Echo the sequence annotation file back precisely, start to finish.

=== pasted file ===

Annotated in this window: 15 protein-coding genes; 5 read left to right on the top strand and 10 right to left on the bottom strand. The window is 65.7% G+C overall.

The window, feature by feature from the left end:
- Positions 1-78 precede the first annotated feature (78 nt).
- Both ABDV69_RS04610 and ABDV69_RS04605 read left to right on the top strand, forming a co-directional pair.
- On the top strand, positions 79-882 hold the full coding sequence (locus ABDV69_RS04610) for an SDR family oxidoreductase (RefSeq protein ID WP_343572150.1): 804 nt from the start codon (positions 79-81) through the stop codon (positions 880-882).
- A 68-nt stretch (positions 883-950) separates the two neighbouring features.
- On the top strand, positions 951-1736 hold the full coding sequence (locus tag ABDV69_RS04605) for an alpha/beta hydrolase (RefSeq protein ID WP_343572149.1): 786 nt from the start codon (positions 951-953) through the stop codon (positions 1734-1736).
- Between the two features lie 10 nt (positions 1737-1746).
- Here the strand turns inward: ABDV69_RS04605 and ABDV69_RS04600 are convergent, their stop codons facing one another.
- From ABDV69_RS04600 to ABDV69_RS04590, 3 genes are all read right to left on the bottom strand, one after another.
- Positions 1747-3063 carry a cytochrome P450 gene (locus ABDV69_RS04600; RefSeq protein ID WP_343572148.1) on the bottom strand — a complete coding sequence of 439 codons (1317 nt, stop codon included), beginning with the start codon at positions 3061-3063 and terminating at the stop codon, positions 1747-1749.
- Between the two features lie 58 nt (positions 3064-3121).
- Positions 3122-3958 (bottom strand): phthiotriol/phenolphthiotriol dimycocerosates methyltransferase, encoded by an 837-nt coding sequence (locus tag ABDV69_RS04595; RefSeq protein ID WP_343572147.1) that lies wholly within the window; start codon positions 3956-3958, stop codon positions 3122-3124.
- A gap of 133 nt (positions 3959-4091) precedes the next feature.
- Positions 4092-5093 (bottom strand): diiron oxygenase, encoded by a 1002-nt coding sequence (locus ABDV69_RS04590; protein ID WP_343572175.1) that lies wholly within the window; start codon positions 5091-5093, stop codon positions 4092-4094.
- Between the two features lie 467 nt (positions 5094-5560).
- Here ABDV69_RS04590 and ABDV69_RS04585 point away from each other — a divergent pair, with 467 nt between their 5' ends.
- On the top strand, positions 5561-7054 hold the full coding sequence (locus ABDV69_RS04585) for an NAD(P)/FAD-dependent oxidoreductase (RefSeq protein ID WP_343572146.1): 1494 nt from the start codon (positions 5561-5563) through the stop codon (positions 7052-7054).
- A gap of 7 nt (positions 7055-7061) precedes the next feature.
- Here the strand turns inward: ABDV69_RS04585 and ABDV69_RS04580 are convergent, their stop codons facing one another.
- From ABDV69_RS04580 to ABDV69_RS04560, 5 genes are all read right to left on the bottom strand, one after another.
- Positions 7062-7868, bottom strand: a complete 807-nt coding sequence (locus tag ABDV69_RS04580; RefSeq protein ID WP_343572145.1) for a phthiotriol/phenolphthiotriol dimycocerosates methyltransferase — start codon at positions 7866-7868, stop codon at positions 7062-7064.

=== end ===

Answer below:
Annotated in this window: 15 protein-coding genes; 5 read left to right on the top strand and 10 right to left on the bottom strand. The window is 65.7% G+C overall.

The window, feature by feature from the left end:
- Positions 1-78 precede the first annotated feature (78 nt).
- Both ABDV69_RS04610 and ABDV69_RS04605 read left to right on the top strand, forming a co-directional pair.
- On the top strand, positions 79-882 hold the full coding sequence (locus ABDV69_RS04610) for an SDR family oxidoreductase (RefSeq protein ID WP_343572150.1): 804 nt from the start codon (positions 79-81) through the stop codon (positions 880-882).
- A 68-nt stretch (positions 883-950) separates the two neighbouring features.
- On the top strand, positions 951-1736 hold the full coding sequence (locus tag ABDV69_RS04605) for an alpha/beta hydrolase (RefSeq protein ID WP_343572149.1): 786 nt from the start codon (positions 951-953) through the stop codon (positions 1734-1736).
- Between the two features lie 10 nt (positions 1737-1746).
- Here the strand turns inward: ABDV69_RS04605 and ABDV69_RS04600 are convergent, their stop codons facing one another.
- From ABDV69_RS04600 to ABDV69_RS04590, 3 genes are all read right to left on the bottom strand, one after another.
- Positions 1747-3063 carry a cytochrome P450 gene (locus ABDV69_RS04600; RefSeq protein ID WP_343572148.1) on the bottom strand — a complete coding sequence of 439 codons (1317 nt, stop codon included), beginning with the start codon at positions 3061-3063 and terminating at the stop codon, positions 1747-1749.
- Between the two features lie 58 nt (positions 3064-3121).
- Positions 3122-3958 (bottom strand): phthiotriol/phenolphthiotriol dimycocerosates methyltransferase, encoded by an 837-nt coding sequence (locus tag ABDV69_RS04595; RefSeq protein ID WP_343572147.1) that lies wholly within the window; start codon positions 3956-3958, stop codon positions 3122-3124.
- A gap of 133 nt (positions 3959-4091) precedes the next feature.
- Positions 4092-5093 (bottom strand): diiron oxygenase, encoded by a 1002-nt coding sequence (locus ABDV69_RS04590; protein ID WP_343572175.1) that lies wholly within the window; start codon positions 5091-5093, stop codon positions 4092-4094.
- Between the two features lie 467 nt (positions 5094-5560).
- Here ABDV69_RS04590 and ABDV69_RS04585 point away from each other — a divergent pair, with 467 nt between their 5' ends.
- On the top strand, positions 5561-7054 hold the full coding sequence (locus ABDV69_RS04585) for an NAD(P)/FAD-dependent oxidoreductase (RefSeq protein ID WP_343572146.1): 1494 nt from the start codon (positions 5561-5563) through the stop codon (positions 7052-7054).
- A gap of 7 nt (positions 7055-7061) precedes the next feature.
- Here the strand turns inward: ABDV69_RS04585 and ABDV69_RS04580 are convergent, their stop codons facing one another.
- From ABDV69_RS04580 to ABDV69_RS04560, 5 genes are all read right to left on the bottom strand, one after another.
- Positions 7062-7868, bottom strand: a complete 807-nt coding sequence (locus tag ABDV69_RS04580; RefSeq protein ID WP_343572145.1) for a phthiotriol/phenolphthiotriol dimycocerosates methyltransferase — start codon at positions 7866-7868, stop codon at positions 7062-7064.